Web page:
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Mining Publication: Noncoal Contractor Mining Facts - 2005

NOTE: This page is archived for historical purposes and is no longer being maintained or updated.

September 2008

Image of publication Noncoal Contractor Mining Facts - 2005

The Mine Safety and Health Administration (MSHA) defines an independent contractor as any person, partnership, corporation, subsidiary of a corporation, firm, association or other organization that contracts to perform services or construction at a mine. Contractors that perform specific types of work are required to report the number of employees who work at coal mines and noncoal mines. Companies: In 2005, a total of 4,297 contracting companies reported employment at noncoal mines to MSHA, or 63.2% of all independent contractor companies. Employees: A total of 46,623 employees, corresponding to 25,590 full-time equivalent (FTE) employees, were reported by noncoal contractors to MSHA. Within the mining sectors, noncoal contractor employees comprised 8.9% of all employee hours reported to MSHA. Noncoal contractor employee hours were reported for both underground (4.1%) and surface (95.9%) work locations. Fatalities: Two occupational fatalities occurred among noncoal contractor employees in 2005, accounting for 28.6% of all fatalities attributed to independent contractors. Both fatalities were at the surface work location. The noncoal contractor fatality rate was 7.8 fatalities per 100,000 FTE employees. Nonfatal Lost-time Injuries: There were 420 nonfatal lost-time injuries among noncoal contractor employees (31 at underground and 389 at surface work locations) occurring at a rate of 1.6 injuries per 100 FTE employees. These injuries resulted in 21,011 days lost from work, comprising 4.6% of days lost across all mining sectors. The underground nonfatal lost-time injury rate for noncoal contractor employees was 2.9 per 100 FTE workers, while the surface rate was 1.6. The most frequent classification of nonfatal lost-time injuries reported for noncoal contractor employees involved handling materials (n=130; 31.0%), followed by slip or fall of person (n=117; 27.9%). In 2005, the most frequently reported body parts injured were the back (n=75; 17.9%; 3,096 days lost from work) and fingers (n=57; 13.6%; 2,461 days lost from work).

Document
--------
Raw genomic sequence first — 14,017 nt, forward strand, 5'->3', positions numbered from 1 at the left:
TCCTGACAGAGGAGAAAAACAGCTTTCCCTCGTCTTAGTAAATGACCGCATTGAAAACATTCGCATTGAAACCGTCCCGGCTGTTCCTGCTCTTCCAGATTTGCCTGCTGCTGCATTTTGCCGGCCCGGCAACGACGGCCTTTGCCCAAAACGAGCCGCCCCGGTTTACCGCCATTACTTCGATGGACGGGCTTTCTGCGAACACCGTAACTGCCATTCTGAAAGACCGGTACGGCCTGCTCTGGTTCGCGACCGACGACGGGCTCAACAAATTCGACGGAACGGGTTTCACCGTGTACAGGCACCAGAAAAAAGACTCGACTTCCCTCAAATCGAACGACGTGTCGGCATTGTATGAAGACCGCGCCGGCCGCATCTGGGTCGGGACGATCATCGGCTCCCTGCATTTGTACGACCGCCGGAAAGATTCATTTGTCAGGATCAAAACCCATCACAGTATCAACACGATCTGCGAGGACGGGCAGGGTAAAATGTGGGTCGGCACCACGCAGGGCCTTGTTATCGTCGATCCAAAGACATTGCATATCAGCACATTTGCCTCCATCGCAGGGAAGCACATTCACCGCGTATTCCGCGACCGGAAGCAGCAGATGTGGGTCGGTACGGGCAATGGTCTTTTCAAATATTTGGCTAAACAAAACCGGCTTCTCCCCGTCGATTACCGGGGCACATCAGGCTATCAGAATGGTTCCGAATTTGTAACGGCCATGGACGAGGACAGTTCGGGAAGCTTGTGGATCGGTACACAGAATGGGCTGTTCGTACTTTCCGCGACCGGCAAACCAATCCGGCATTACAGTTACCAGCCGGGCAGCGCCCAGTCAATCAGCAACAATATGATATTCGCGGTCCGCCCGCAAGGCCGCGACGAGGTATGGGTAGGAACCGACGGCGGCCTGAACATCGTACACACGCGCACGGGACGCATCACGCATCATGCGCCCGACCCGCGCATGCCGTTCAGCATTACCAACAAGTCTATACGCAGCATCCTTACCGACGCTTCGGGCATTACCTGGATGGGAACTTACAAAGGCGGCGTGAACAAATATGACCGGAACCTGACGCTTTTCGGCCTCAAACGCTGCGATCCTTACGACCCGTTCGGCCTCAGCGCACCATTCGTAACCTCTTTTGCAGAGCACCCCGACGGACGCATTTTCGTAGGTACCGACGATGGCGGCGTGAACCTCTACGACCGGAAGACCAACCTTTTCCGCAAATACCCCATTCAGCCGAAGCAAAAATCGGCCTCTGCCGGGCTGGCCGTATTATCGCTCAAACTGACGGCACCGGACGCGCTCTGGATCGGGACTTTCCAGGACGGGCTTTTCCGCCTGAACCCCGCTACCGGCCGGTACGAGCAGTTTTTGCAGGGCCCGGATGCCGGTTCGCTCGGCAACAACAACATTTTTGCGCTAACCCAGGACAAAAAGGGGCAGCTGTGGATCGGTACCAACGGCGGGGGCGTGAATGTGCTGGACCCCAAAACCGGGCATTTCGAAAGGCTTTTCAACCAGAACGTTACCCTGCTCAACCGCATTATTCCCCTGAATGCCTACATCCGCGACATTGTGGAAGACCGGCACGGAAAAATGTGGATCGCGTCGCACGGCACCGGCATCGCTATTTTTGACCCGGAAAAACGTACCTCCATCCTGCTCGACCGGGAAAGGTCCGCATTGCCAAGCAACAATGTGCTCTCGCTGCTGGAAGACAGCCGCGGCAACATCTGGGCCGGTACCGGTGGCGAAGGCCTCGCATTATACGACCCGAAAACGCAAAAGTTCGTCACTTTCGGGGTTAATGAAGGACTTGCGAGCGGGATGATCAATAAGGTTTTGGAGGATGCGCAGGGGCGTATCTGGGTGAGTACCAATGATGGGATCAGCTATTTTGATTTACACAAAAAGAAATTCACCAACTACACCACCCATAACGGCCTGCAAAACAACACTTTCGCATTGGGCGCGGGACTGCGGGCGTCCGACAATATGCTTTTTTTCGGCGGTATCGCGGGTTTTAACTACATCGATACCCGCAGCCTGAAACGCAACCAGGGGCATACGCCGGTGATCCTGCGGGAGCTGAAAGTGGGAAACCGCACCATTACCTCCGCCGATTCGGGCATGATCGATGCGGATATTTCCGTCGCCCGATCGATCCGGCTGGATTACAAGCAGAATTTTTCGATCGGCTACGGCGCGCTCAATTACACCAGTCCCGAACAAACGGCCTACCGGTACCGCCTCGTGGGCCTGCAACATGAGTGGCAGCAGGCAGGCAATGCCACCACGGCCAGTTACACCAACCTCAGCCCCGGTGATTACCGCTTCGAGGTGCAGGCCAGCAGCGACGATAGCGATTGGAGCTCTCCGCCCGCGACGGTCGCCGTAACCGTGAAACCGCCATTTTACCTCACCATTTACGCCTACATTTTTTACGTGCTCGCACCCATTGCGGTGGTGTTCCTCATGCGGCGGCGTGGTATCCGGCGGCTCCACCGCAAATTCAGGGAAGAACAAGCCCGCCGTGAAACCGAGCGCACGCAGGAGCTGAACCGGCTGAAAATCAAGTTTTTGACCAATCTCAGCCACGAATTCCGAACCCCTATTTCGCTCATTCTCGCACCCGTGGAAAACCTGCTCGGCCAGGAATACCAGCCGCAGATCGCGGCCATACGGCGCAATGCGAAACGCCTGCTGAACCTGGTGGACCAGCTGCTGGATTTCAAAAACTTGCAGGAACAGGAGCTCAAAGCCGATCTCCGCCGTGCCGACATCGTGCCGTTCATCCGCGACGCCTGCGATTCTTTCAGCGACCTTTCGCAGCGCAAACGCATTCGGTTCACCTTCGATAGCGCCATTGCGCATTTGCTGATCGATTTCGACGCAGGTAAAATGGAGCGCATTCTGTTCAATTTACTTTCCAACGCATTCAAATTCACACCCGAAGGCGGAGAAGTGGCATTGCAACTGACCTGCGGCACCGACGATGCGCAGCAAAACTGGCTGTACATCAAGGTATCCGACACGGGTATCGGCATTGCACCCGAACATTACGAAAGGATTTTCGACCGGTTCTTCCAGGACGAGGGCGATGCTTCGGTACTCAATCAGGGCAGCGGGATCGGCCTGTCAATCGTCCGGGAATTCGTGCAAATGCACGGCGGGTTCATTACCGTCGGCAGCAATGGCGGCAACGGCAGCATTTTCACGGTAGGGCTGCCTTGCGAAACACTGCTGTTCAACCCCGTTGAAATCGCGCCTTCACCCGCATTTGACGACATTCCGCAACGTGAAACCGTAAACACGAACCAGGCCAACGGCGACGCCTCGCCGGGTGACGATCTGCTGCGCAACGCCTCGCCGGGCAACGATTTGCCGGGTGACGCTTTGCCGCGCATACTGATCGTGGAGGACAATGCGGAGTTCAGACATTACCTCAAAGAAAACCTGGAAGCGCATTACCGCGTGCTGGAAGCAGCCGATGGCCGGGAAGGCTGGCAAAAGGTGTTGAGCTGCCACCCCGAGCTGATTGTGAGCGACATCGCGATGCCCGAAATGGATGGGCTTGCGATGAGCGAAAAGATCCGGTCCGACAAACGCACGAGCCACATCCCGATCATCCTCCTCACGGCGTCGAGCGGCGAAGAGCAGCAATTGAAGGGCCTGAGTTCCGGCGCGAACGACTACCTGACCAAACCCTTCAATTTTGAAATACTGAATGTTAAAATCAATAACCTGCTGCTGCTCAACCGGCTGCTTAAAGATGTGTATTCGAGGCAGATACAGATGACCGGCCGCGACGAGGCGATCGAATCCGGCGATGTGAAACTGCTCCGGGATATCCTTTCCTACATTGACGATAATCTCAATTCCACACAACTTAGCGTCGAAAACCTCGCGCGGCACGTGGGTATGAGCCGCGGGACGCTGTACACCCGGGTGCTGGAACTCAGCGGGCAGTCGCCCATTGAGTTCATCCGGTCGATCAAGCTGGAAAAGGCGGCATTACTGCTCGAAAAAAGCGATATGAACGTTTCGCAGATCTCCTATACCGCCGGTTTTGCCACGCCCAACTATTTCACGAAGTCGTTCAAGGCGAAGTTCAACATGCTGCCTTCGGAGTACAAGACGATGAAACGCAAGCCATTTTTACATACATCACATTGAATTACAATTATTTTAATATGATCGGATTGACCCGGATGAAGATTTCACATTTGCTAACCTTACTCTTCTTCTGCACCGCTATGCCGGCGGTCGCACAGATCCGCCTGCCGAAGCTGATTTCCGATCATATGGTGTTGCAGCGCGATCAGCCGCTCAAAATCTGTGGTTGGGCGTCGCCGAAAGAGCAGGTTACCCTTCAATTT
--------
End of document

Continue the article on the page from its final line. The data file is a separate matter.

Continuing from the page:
Authors: National Institute for Occupational Safety and Health

Brochure/flyerSeptember - 2008

  • Adobe Acrobat - Portable Document Format (.PDF)

    0.08 MB

NIOSHTIC2 Number: 20034779

Pittsburgh, PA: U.S. Department of Health and Human Services, Public Health Service, Centers for Disease Control and Prevention, National Institute for Occupational Safety and Health, DHHS (NIOSH) Publication No. 2008-156, 2008 Sep; :1-2

 
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